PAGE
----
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elise526
October 17th, 2008, 12:20 AM
I have determined that when I swim, based on my heart rate, I am burning an enormous amount of calories. The other day, I wore my HR monitor and based on my average HR, time spent swimming, and my weight, I burned 1053 calories. Now, the next day, I ran for 40 minutes and burned 453 calories.

I have noticed that when I just swim over a number of weeks, my LDL cholesterol readings go up and my body fat goes up as well. When I just run and don't burn as many calories (according to my HR monitor) my LDL drops, my HDLs go up, and my body fat decreases. I've noticed this now over the course of 13 years.

Anybody know of any studies out there that might explain this? Why would an activity such as swimming that obviously burns a bunch of calories cause an increase in body fat?

FlyQueen
October 17th, 2008, 12:25 AM
[QUOTE=elise526;157008]I have determined that when I swim, based on my heart rate, I am burning an enormous amount of calories. The other day, I wore my HR monitor and based on my average HR, time spent swimming, and my weight, I burned 1053 calories. Now, the next day, I ran for 40 minutes and burned 453 calories.

I have noticed that when I just swim over a number of weeks, my LDL cholesterol readings go up and my body fat goes up as well. When I just run and don't burn as many calories (according to my HR monitor) my LDL drops, my HDLs go up, and my body fat decreases. I've noticed this now over the course of 13 years.

Anybody know of any studies out there that might explain this? Why would an activity such as swimming that obviously burns a b


Water temperature. Your body has to work harder to keep itself warm. Being immersed in 80 degree water is no where near the same as running in 80 degree weather. Your body is protecting itself. Just my guess ....

james lucas
October 17th, 2008, 01:53 AM
I have several heart-rate monitors, and I think they are great tools that really help with training. But I don't think anyone should take seriously the "calories burned" calculation. My opinion is that this calculation is based on a formula that's entirely arbitrary, that can't possibly be right from one individual to the next or from one exercise method to the next and, in any case, probably isn't meaningful.

Lump
October 17th, 2008, 09:37 AM
I have several heart-rate monitors, and I think they are great tools that really help with training. But I don't think anyone should take seriously the "calories burned" calculation. My opinion is that this calculation is based on a formula that's entirely arbitrary, that can't possibly be right from one individual to the next or from one exercise method to the next and, in any case, probably isn't meaningful.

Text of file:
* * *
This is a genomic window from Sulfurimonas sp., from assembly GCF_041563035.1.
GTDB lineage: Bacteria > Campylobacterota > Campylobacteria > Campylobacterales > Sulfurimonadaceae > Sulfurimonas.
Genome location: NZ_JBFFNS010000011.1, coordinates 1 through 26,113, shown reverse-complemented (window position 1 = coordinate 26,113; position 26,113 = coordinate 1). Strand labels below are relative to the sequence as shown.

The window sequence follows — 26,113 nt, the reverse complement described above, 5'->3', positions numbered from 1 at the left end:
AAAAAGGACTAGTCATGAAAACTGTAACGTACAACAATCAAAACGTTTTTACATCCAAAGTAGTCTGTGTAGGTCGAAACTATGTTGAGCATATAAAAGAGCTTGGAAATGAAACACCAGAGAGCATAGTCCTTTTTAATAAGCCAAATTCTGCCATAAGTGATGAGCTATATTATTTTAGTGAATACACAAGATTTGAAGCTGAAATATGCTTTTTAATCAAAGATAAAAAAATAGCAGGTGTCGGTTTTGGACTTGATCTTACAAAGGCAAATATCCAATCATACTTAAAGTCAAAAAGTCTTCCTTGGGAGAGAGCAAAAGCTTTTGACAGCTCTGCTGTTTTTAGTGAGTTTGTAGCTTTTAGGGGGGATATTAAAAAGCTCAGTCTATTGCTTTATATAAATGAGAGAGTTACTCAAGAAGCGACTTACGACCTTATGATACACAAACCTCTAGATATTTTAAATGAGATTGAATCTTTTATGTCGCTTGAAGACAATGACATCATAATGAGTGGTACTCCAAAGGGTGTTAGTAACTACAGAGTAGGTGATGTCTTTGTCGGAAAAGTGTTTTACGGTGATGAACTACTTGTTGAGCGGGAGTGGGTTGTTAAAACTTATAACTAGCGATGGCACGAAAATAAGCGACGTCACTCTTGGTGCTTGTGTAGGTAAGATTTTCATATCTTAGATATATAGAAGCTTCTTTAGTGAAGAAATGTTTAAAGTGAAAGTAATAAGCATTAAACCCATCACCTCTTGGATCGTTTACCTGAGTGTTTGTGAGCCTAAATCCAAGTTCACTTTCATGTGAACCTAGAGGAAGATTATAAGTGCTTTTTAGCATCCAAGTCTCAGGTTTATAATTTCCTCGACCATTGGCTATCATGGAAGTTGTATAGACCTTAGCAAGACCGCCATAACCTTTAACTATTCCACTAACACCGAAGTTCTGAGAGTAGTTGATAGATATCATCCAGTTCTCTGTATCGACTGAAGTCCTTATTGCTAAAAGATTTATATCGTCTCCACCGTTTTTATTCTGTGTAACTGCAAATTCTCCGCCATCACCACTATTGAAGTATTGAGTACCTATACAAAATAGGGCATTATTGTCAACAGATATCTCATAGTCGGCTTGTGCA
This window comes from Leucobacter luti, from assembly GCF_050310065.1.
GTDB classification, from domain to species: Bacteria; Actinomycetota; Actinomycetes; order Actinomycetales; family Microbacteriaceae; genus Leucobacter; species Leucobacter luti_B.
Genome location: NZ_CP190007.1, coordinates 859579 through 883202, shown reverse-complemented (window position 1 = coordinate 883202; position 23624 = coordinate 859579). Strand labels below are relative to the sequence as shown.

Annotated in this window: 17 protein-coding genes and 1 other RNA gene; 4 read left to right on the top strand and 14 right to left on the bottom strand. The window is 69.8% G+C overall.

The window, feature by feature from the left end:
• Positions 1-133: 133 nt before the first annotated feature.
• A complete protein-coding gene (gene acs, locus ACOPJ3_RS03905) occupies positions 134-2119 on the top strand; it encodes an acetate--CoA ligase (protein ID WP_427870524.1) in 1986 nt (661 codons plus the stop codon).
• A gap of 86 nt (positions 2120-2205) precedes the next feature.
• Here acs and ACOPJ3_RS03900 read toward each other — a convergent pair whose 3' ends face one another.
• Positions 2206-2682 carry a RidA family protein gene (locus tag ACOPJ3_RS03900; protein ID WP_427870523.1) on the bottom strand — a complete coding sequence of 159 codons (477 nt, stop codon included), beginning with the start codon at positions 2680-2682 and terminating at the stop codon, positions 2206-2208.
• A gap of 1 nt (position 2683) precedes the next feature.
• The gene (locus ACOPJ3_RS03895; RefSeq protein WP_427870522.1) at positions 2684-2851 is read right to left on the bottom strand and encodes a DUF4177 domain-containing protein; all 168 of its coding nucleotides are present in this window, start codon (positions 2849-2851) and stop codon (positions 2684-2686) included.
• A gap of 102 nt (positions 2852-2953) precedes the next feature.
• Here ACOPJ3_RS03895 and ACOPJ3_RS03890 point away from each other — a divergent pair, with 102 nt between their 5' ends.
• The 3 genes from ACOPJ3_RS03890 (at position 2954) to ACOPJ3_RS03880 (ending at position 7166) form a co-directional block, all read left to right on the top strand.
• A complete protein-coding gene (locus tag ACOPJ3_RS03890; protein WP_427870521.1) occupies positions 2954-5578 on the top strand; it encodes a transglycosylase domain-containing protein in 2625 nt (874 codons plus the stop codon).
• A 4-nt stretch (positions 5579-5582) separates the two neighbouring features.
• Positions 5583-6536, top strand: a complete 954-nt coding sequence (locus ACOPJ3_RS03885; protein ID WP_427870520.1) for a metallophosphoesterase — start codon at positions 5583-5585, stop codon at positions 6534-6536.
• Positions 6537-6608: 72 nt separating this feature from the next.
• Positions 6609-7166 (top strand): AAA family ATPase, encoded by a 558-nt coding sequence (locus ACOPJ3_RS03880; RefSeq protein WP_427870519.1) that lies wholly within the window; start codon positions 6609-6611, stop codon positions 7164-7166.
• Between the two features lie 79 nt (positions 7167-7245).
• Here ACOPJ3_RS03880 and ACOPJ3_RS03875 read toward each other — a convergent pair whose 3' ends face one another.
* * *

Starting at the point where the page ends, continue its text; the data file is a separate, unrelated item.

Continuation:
+1

daveindc
October 17th, 2008, 09:50 AM
I have a hard time believing swimming would raise your LDLs. Are there any research articles on this?

Lump
October 17th, 2008, 09:54 AM
I have a hard time believing swimming would raise your LDLs. Are there any research articles on this?

This would be based on his diet. Who knows, if he's swimming and buring more calories he may be eating more/different than when he runs? Just speculation.

Mary1912
October 17th, 2008, 09:58 AM
Here is a great article that debunks the "research" that points toward swimming not being an effective weight loss exercise. I keep this puppy bookmarked because the myth is out there that swimming won't help you lose weight.

There is the theory out there that the coolness of the water makes your body hang on to fat. But then you read other weight loss articles that say to do silly things like turn down your thermostat or drink cold water because it makes your body work harder to keep warm and you will burn more calories. So which is it? :dunno:

I think you would have to take readings over the course of a longer period of time to measure HDL and LDL levels and you'd have to control for diet as well. The change would have to be statistically significant and correllate with the exercise/diet to see if there is any possible connection. Likewise, body fat would have to be accurately measured in the same fashion. Kind of a complex thing.

http://runningdoctor.runnersworld.com/2008/07/does-swimming-c.html

hofffam
October 17th, 2008, 10:23 AM
How are you testing cholesterol so often? Are you fasting properly before the tests? If not I think the testing is completely irrelevent.

I have read several studies that show swimming produces lower maximum heart rates compared to running or cycling for similar perceived effort because the water cools the body more effectively. The body produces significant heat during exercise and uses significant energy to cool itself. So the water does the opposite of what Flyqueen posted above.